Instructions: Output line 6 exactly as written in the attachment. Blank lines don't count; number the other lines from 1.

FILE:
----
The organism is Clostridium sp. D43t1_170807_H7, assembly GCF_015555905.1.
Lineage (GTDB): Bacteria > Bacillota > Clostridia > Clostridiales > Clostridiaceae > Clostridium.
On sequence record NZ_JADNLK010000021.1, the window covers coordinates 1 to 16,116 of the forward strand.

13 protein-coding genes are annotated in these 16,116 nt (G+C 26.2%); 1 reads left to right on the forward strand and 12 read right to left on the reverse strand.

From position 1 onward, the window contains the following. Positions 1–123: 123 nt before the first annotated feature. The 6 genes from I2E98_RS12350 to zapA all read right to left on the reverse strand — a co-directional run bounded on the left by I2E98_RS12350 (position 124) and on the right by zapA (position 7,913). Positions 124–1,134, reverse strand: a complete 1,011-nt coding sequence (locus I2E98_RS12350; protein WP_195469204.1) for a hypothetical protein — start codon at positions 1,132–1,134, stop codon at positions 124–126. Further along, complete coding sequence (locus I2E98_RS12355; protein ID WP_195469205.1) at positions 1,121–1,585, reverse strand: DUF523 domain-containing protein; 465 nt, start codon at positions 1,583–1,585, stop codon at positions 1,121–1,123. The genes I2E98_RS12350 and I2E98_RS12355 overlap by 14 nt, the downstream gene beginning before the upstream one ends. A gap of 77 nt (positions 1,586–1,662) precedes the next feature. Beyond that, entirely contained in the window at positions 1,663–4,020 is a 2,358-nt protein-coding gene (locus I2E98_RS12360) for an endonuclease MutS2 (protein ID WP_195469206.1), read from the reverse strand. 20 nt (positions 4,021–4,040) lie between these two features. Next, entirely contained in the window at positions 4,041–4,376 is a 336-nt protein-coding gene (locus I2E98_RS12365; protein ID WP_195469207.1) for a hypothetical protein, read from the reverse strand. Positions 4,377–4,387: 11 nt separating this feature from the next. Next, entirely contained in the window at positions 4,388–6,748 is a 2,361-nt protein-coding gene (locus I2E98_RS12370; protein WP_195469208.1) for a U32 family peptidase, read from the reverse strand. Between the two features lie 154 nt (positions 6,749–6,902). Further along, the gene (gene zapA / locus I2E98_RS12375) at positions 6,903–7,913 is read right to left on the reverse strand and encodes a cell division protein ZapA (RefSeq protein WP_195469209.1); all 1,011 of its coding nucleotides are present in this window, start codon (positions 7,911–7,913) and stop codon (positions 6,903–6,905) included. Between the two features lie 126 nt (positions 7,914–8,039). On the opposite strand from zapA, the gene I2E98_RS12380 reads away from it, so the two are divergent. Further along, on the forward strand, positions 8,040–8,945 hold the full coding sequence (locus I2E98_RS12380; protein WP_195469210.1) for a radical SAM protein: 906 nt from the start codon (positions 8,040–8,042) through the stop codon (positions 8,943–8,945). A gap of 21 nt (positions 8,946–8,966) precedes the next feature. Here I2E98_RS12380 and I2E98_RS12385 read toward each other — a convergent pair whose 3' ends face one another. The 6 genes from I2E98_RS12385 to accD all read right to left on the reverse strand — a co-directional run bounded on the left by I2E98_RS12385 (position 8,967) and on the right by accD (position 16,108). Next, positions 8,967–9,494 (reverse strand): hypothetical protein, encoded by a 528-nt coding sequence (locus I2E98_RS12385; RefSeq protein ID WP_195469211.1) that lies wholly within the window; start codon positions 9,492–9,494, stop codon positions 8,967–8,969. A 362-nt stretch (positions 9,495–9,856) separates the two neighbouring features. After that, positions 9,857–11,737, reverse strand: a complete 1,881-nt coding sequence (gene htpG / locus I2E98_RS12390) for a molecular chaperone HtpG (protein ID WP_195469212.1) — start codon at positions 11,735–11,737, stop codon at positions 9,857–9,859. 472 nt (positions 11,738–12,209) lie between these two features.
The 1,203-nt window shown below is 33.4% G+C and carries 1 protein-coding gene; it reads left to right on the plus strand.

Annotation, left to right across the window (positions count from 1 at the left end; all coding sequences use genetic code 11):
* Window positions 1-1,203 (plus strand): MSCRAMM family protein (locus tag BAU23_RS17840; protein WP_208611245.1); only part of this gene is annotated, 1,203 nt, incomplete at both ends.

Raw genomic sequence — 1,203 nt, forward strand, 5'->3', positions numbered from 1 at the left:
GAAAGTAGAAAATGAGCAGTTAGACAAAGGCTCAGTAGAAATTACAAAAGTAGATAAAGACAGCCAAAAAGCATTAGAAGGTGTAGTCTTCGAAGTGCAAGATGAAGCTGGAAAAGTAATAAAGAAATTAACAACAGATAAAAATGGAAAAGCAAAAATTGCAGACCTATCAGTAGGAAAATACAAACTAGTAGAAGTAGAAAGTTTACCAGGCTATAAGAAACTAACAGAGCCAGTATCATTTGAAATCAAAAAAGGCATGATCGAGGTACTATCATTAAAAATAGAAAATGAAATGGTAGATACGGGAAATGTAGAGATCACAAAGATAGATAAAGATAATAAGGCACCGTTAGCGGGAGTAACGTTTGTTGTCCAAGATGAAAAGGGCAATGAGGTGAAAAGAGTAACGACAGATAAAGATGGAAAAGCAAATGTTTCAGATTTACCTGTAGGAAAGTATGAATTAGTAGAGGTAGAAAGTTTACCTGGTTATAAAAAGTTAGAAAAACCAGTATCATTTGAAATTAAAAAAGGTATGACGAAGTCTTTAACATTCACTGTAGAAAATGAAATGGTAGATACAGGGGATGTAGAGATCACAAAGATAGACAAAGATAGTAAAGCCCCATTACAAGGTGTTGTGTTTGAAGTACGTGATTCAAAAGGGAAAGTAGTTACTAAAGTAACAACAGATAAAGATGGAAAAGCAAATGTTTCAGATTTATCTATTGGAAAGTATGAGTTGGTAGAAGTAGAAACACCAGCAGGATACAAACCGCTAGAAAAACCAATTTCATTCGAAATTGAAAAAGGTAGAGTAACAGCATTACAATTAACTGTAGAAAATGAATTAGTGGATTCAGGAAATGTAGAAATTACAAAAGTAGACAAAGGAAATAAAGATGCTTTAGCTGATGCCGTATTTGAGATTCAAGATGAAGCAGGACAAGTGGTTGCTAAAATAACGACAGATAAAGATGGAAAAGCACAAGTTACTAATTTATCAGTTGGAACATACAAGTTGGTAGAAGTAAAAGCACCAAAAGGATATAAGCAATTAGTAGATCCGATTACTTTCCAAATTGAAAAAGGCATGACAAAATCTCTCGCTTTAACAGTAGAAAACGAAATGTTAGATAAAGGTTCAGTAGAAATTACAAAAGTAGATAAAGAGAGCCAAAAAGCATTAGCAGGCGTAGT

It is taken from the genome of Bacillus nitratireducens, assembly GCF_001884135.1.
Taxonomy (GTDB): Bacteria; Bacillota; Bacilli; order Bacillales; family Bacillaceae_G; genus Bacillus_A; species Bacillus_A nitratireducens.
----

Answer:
The 1,203-nt window shown below is 33.4% G+C and carries 1 protein-coding gene; it reads left to right on the plus strand.